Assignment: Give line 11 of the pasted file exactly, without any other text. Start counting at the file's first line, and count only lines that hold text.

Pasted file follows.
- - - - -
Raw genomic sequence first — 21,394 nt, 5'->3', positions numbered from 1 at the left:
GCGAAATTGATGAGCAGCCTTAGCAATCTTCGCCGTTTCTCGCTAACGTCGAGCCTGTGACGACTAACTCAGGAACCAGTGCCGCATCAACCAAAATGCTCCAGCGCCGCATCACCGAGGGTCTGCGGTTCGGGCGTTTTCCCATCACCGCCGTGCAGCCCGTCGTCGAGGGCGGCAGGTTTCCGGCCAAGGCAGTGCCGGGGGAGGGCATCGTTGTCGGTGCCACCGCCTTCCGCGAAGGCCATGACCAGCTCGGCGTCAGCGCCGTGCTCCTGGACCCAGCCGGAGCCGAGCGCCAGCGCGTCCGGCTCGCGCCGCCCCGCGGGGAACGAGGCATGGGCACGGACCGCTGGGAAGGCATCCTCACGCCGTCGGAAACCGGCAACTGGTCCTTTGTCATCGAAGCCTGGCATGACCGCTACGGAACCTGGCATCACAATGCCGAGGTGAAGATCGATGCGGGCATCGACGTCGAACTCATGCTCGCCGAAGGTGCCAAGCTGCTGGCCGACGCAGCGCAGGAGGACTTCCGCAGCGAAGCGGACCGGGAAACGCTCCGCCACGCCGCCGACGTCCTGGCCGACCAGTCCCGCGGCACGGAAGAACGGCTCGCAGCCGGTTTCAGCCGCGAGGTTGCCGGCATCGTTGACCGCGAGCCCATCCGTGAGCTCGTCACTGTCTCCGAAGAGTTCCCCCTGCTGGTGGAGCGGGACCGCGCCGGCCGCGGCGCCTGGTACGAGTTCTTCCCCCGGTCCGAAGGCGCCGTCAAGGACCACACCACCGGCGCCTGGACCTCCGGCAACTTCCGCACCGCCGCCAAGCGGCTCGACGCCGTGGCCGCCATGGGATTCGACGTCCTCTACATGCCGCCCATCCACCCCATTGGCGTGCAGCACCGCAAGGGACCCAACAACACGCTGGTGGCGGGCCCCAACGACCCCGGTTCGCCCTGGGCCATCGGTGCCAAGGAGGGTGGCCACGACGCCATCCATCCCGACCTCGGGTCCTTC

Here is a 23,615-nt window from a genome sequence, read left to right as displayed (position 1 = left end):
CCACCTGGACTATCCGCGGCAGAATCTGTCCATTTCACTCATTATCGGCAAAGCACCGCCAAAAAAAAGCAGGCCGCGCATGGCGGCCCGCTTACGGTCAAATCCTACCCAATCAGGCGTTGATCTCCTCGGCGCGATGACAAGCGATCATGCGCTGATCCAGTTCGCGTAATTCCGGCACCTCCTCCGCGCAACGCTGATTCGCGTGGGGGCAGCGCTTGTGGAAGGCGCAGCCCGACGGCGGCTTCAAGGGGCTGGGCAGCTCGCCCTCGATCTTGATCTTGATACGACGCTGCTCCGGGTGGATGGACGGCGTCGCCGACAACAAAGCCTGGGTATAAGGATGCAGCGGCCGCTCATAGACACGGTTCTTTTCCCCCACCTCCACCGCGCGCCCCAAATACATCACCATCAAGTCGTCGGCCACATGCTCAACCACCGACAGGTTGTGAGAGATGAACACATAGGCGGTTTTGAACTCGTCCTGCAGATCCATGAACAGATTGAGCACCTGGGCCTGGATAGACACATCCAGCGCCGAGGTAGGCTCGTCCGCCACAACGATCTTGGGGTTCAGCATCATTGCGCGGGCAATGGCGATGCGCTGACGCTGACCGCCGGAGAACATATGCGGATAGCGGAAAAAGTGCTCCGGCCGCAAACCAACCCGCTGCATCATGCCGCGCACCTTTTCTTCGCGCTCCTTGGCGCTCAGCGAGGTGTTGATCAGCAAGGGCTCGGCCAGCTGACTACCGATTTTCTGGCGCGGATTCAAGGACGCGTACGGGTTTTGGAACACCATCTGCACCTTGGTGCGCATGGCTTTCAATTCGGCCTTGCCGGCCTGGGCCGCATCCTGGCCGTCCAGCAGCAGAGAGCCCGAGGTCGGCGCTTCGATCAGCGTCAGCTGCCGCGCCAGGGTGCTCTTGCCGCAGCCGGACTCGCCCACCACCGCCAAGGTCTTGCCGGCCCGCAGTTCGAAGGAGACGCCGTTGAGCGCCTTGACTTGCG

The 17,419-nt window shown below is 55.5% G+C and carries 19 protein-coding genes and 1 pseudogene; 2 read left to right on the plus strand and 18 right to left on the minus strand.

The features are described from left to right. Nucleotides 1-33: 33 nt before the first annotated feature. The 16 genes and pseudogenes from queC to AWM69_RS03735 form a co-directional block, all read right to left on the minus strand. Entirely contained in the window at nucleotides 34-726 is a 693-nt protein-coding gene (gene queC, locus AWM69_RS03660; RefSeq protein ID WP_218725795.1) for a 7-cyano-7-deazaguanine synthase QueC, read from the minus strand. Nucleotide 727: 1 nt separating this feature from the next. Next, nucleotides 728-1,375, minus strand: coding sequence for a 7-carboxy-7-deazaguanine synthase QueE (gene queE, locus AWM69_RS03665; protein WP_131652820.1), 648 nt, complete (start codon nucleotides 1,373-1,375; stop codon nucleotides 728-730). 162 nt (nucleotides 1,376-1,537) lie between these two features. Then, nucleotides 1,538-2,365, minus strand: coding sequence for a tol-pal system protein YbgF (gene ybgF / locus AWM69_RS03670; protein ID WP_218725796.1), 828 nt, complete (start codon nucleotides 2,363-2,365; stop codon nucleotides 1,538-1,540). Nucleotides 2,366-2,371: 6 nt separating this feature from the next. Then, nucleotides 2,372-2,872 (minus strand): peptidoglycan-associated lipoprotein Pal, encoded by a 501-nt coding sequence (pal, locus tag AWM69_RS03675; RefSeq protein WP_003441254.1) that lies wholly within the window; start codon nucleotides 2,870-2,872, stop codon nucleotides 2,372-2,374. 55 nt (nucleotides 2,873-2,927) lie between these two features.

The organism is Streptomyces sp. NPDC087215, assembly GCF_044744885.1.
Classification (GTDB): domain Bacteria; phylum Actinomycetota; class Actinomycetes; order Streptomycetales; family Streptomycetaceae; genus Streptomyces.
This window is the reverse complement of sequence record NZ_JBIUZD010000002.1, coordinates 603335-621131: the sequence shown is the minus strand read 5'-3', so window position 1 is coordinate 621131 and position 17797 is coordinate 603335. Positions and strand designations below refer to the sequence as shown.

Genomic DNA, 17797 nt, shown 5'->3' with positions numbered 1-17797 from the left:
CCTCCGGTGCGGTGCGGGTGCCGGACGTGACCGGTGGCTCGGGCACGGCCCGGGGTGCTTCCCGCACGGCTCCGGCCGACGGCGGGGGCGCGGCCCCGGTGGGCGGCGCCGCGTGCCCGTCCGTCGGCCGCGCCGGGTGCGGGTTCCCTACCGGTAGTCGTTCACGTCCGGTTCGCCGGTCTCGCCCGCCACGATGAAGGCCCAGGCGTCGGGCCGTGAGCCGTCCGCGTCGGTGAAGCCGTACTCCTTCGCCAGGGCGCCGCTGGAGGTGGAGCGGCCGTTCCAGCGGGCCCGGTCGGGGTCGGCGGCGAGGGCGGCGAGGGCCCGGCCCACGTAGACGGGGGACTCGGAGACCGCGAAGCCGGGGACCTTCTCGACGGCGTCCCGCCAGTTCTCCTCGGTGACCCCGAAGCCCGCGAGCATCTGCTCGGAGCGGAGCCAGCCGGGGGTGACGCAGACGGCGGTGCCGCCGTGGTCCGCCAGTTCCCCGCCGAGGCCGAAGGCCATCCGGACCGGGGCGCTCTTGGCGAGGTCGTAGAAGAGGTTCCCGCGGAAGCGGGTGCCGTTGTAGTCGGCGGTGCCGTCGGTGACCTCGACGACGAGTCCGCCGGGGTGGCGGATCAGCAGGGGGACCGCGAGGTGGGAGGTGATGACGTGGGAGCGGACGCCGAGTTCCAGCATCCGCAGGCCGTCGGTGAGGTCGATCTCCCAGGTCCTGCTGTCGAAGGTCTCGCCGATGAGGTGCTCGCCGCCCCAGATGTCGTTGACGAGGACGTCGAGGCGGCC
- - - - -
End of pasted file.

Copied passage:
CCTCCGGTGCGGTGCGGGTGCCGGACGTGACCGGTGGCTCGGGCACGGCCCGGGGTGCTTCCCGCACGGCTCCGGCCGACGGCGGGGGCGCGGCCCCGGTGGGCGGCGCCGCGTGCCCGTCCGTCGGCCGCGCCGGGTGCGGGTTCCCTACCGGTAGTCGTTCACGTCCGGTTCGCCGGTCTCGCCCGCCACGATGAAGGCCCAGGCGTCGGGCCGTGAGCCGTCCGCGTCGGTGAAGCCGTACTCCTTCGCCAGGGCGCCGCTGGAGGTGGAGCGGCCGTTCCAGCGGGCCCGGTCGGGGTCGGCGGCGAGGGCGGCGAGGGCCCGGCCCACGTAGACGGGGGACTCGGAGACCGCGAAGCCGGGGACCTTCTCGACGGCGTCCCGCCAGTTCTCCTCGGTGACCCCGAAGCCCGCGAGCATCTGCTCGGAGCGGAGCCAGCCGGGGGTGACGCAGACGGCGGTGCCGCCGTGGTCCGCCAGTTCCCCGCCGAGGCCGAAGGCCATCCGGACCGGGGCGCTCTTGGCGAGGTCGTAGAAGAGGTTCCCGCGGAAGCGGGTGCCGTTGTAGTCGGCGGTGCCGTCGGTGACCTCGACGACGAGTCCGCCGGGGTGGCGGATCAGCAGGGGGACCGCGAGGTGGGAGGTGATGACGTGGGAGCGGACGCCGAGTTCCAGCATCCGCAGGCCGTCGGTGAGGTCGATCTCCCAGGTCCTGCTGTCGAAGGTCTCGCCGATGAGGTGCTCGCCGCCCCAGATGTCGTTGACGAGGACGTCGAGGCGGCC